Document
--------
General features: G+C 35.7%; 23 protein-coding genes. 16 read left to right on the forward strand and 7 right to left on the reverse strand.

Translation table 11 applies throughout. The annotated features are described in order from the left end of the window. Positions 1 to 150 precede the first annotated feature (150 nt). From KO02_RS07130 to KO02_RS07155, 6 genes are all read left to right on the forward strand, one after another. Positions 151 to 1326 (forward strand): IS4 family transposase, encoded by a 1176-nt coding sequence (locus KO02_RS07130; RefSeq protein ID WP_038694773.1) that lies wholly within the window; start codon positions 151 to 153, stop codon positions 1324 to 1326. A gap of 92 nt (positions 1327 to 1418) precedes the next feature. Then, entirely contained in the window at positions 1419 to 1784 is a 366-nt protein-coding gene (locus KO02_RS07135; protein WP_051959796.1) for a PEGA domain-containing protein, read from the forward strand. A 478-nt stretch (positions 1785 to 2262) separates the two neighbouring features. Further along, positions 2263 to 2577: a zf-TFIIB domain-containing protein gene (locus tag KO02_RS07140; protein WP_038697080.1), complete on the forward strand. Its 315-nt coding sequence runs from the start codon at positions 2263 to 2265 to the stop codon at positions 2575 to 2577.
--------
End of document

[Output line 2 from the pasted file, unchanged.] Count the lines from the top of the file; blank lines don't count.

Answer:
Translation table 11 applies throughout. The annotated features are described in order from the left end of the window. Positions 1 to 150 precede the first annotated feature (150 nt). From KO02_RS07130 to KO02_RS07155, 6 genes are all read left to right on the forward strand, one after another. Positions 151 to 1326 (forward strand): IS4 family transposase, encoded by a 1176-nt coding sequence (locus KO02_RS07130; RefSeq protein ID WP_038694773.1) that lies wholly within the window; start codon positions 151 to 153, stop codon positions 1324 to 1326. A gap of 92 nt (positions 1327 to 1418) precedes the next feature. Then, entirely contained in the window at positions 1419 to 1784 is a 366-nt protein-coding gene (locus KO02_RS07135; protein WP_051959796.1) for a PEGA domain-containing protein, read from the forward strand. A 478-nt stretch (positions 1785 to 2262) separates the two neighbouring features. Further along, positions 2263 to 2577: a zf-TFIIB domain-containing protein gene (locus tag KO02_RS07140; protein WP_038697080.1), complete on the forward strand. Its 315-nt coding sequence runs from the start codon at positions 2263 to 2265 to the stop codon at positions 2575 to 2577.